With capital markets tightening and oil still below $30 a barrel in spite of the deal announced between Qatar, Russia, Saudi Arabia and Venezuela today to freeze oil output at current levels, a growing number of increasingly distressed oil and gas companies are fully drawing the remaining availability of their outstanding revolving credit facilities – often in the hundreds of millions of dollars – to provide themselves with options in an impending financial restructuring.
“The companies are making these drawdowns now, everyone realizing that cash is king and possession is nine-tenths of the law, and it’s better to have cash in the bank in place and extend that runway than not,” says Becky Roof, a managing director at the global consulting firm AlixPartners.
This month alone Chaparral Energy, Midstates Petroleum and LINN Energy – three oil and gas companies with operations largely in the South Central U.S. – have drawn down the remaining amounts on their revolving credit facilities. Midstates and LINN have publicly traded equities at pennies, Midstates at $0.18 trading under the MPOY ticker having moved down to the OTC Pink Sheets recently, and LINN under the LINE ticker on the Nasdaq at $0.38 both as of 1:38 p.m. EST. In a situation that has already resulted in bankruptcy, offshore drilling company Paragon Shipping, which drew down the remaining balance on its revolver in September, filed for bankruptcy on Sunday without debtor-in-possession, or DIP, financing, which is usually required if a largely insolvent corporation is going to restructure in court.The rest of the article is available by clicking here.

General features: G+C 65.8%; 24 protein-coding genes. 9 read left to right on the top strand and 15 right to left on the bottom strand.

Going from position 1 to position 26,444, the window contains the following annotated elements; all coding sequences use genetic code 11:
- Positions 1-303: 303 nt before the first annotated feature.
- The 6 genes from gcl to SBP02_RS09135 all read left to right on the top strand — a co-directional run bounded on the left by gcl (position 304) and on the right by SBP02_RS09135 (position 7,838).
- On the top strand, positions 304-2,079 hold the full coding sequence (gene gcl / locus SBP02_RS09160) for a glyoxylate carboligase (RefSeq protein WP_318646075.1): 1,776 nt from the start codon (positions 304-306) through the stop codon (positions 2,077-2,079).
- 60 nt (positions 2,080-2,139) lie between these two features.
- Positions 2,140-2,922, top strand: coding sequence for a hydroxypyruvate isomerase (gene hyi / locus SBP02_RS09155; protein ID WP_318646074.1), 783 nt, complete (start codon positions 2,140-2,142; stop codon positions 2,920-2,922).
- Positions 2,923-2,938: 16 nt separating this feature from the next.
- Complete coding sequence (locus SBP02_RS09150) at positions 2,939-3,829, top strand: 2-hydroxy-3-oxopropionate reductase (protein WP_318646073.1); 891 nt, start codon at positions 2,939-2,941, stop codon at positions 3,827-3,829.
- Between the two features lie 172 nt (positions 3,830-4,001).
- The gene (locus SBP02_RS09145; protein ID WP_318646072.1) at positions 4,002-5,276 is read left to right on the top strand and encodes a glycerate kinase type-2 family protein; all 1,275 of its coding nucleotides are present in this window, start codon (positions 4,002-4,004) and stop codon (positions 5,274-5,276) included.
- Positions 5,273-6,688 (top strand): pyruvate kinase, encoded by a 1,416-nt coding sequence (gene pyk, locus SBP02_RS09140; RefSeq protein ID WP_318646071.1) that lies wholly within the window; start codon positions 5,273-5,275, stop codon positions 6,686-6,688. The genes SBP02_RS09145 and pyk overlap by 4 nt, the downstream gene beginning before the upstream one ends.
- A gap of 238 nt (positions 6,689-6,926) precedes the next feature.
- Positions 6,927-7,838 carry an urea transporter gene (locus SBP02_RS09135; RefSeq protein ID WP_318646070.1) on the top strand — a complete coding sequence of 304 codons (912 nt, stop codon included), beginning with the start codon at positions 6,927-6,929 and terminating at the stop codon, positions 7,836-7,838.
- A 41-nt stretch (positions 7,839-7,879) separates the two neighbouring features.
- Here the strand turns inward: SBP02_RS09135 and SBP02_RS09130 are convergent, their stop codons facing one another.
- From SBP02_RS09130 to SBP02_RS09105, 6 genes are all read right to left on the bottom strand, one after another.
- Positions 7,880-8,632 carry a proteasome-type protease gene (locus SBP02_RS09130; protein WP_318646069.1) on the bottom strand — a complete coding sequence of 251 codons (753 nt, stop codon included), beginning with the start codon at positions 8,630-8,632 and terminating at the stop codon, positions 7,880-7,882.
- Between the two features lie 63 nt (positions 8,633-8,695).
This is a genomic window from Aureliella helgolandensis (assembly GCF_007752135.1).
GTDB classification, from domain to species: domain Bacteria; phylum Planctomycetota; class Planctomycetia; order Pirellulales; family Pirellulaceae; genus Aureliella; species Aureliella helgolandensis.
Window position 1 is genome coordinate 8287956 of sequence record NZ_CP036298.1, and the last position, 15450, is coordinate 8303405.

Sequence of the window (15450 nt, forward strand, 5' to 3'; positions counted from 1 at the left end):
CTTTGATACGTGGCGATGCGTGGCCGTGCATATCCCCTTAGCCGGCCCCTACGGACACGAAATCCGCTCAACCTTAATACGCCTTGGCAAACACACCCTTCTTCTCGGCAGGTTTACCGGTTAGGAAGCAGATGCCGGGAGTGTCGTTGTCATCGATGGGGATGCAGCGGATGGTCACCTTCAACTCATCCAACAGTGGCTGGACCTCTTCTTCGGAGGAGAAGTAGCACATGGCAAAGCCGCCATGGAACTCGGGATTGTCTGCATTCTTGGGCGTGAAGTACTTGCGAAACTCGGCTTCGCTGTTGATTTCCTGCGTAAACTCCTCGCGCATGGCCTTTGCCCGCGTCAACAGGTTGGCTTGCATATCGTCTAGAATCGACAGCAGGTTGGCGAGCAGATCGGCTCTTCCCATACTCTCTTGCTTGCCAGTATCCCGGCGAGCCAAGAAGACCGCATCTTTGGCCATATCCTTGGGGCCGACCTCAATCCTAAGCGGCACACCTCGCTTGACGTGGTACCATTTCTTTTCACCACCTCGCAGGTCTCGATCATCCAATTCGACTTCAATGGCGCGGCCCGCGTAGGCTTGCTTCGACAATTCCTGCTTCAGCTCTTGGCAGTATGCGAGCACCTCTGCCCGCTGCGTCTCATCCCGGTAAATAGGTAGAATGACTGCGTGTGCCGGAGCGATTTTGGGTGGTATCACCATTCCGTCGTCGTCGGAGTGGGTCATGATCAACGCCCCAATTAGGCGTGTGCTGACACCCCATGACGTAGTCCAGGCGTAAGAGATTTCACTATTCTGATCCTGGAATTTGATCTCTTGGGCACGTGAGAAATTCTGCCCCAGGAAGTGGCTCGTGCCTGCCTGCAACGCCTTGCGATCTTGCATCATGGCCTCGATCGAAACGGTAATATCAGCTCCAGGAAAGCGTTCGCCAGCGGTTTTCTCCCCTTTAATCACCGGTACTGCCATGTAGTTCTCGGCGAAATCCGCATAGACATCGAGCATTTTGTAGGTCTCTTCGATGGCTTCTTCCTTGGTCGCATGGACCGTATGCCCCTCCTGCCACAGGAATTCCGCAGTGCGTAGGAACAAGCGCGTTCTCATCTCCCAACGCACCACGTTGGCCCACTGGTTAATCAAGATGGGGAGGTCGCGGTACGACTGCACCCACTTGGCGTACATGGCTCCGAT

“One reason to do it is to have free DIP financing,” says Damian Schaible, a partner in Davis Polk’s insolvency and restructuring group.
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